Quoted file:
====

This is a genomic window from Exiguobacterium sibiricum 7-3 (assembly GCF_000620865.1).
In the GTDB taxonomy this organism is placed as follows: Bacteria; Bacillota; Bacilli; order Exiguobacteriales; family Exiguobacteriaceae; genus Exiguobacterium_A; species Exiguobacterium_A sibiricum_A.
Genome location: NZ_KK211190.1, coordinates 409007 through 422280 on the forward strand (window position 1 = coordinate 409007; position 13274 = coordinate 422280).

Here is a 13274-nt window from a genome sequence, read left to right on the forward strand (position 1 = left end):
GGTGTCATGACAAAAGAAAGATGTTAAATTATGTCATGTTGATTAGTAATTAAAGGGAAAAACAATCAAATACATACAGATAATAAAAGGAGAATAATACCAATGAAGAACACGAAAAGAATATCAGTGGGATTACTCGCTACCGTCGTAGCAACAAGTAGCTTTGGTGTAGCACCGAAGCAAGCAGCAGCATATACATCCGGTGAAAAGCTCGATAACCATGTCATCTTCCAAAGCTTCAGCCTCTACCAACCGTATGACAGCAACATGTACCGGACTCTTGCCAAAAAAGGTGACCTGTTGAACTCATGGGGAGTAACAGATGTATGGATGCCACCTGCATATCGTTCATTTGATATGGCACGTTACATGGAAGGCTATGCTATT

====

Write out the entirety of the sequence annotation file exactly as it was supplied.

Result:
This is a genomic window from Exiguobacterium sibiricum 7-3 (assembly GCF_000620865.1).
In the GTDB taxonomy this organism is placed as follows: Bacteria; Bacillota; Bacilli; order Exiguobacteriales; family Exiguobacteriaceae; genus Exiguobacterium_A; species Exiguobacterium_A sibiricum_A.
Genome location: NZ_KK211190.1, coordinates 409007 through 422280 on the forward strand (window position 1 = coordinate 409007; position 13274 = coordinate 422280).

Here is a 13274-nt window from a genome sequence, read left to right on the forward strand (position 1 = left end):
GGTGTCATGACAAAAGAAAGATGTTAAATTATGTCATGTTGATTAGTAATTAAAGGGAAAAACAATCAAATACATACAGATAATAAAAGGAGAATAATACCAATGAAGAACACGAAAAGAATATCAGTGGGATTACTCGCTACCGTCGTAGCAACAAGTAGCTTTGGTGTAGCACCGAAGCAAGCAGCAGCATATACATCCGGTGAAAAGCTCGATAACCATGTCATCTTCCAAAGCTTCAGCCTCTACCAACCGTATGACAGCAACATGTACCGGACTCTTGCCAAAAAAGGTGACCTGTTGAACTCATGGGGAGTAACAGATGTATGGATGCCACCTGCATATCGTTCATTTGATATGGCACGTTACATGGAAGGCTATGCTATT